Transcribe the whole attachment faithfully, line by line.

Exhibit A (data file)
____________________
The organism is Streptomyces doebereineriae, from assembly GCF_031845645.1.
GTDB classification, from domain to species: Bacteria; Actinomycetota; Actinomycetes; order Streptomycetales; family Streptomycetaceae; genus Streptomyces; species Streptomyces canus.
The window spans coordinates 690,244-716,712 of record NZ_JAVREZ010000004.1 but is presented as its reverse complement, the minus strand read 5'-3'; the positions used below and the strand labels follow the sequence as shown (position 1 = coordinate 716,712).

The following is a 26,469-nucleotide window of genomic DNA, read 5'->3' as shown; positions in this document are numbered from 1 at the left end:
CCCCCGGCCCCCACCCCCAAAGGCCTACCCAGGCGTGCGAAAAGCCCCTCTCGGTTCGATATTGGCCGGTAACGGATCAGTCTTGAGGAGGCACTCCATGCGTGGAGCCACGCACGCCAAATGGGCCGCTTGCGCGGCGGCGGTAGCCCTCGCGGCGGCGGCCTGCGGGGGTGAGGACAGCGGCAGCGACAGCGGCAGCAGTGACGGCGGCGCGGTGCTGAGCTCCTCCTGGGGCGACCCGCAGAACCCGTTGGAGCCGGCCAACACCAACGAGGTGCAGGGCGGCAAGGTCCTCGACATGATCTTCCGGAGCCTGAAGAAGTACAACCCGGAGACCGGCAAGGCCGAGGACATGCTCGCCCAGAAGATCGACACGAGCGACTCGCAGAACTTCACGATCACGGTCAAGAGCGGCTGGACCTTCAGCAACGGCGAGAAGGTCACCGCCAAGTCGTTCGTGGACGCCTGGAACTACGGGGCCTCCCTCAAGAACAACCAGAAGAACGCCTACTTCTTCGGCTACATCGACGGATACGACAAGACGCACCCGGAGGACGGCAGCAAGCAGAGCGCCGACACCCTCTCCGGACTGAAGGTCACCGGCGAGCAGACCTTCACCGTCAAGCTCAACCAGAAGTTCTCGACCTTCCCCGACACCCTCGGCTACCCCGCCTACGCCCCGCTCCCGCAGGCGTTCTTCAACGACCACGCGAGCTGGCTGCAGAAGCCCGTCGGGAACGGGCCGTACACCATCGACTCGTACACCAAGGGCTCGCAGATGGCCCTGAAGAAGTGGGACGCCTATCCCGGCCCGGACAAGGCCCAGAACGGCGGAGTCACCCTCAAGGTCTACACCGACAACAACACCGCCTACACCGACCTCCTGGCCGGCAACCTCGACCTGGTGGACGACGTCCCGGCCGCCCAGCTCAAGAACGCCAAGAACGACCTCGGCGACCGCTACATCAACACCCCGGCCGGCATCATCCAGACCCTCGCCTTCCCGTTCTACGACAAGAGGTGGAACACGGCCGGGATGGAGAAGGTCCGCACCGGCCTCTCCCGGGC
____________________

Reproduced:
The organism is Streptomyces doebereineriae, from assembly GCF_031845645.1.
GTDB classification, from domain to species: Bacteria; Actinomycetota; Actinomycetes; order Streptomycetales; family Streptomycetaceae; genus Streptomyces; species Streptomyces canus.
The window spans coordinates 690,244-716,712 of record NZ_JAVREZ010000004.1 but is presented as its reverse complement, the minus strand read 5'-3'; the positions used below and the strand labels follow the sequence as shown (position 1 = coordinate 716,712).

The following is a 26,469-nucleotide window of genomic DNA, read 5'->3' as shown; positions in this document are numbered from 1 at the left end:
CCCCCGGCCCCCACCCCCAAAGGCCTACCCAGGCGTGCGAAAAGCCCCTCTCGGTTCGATATTGGCCGGTAACGGATCAGTCTTGAGGAGGCACTCCATGCGTGGAGCCACGCACGCCAAATGGGCCGCTTGCGCGGCGGCGGTAGCCCTCGCGGCGGCGGCCTGCGGGGGTGAGGACAGCGGCAGCGACAGCGGCAGCAGTGACGGCGGCGCGGTGCTGAGCTCCTCCTGGGGCGACCCGCAGAACCCGTTGGAGCCGGCCAACACCAACGAGGTGCAGGGCGGCAAGGTCCTCGACATGATCTTCCGGAGCCTGAAGAAGTACAACCCGGAGACCGGCAAGGCCGAGGACATGCTCGCCCAGAAGATCGACACGAGCGACTCGCAGAACTTCACGATCACGGTCAAGAGCGGCTGGACCTTCAGCAACGGCGAGAAGGTCACCGCCAAGTCGTTCGTGGACGCCTGGAACTACGGGGCCTCCCTCAAGAACAACCAGAAGAACGCCTACTTCTTCGGCTACATCGACGGATACGACAAGACGCACCCGGAGGACGGCAGCAAGCAGAGCGCCGACACCCTCTCCGGACTGAAGGTCACCGGCGAGCAGACCTTCACCGTCAAGCTCAACCAGAAGTTCTCGACCTTCCCCGACACCCTCGGCTACCCCGCCTACGCCCCGCTCCCGCAGGCGTTCTTCAACGACCACGCGAGCTGGCTGCAGAAGCCCGTCGGGAACGGGCCGTACACCATCGACTCGTACACCAAGGGCTCGCAGATGGCCCTGAAGAAGTGGGACGCCTATCCCGGCCCGGACAAGGCCCAGAACGGCGGAGTCACCCTCAAGGTCTACACCGACAACAACACCGCCTACACCGACCTCCTGGCCGGCAACCTCGACCTGGTGGACGACGTCCCGGCCGCCCAGCTCAAGAACGCCAAGAACGACCTCGGCGACCGCTACATCAACACCCCGGCCGGCATCATCCAGACCCTCGCCTTCCCGTTCTACGACAAGAGGTGGAACACGGCCGGGATGGAGAAGGTCCGCACCGGCCTCTCCCGGGC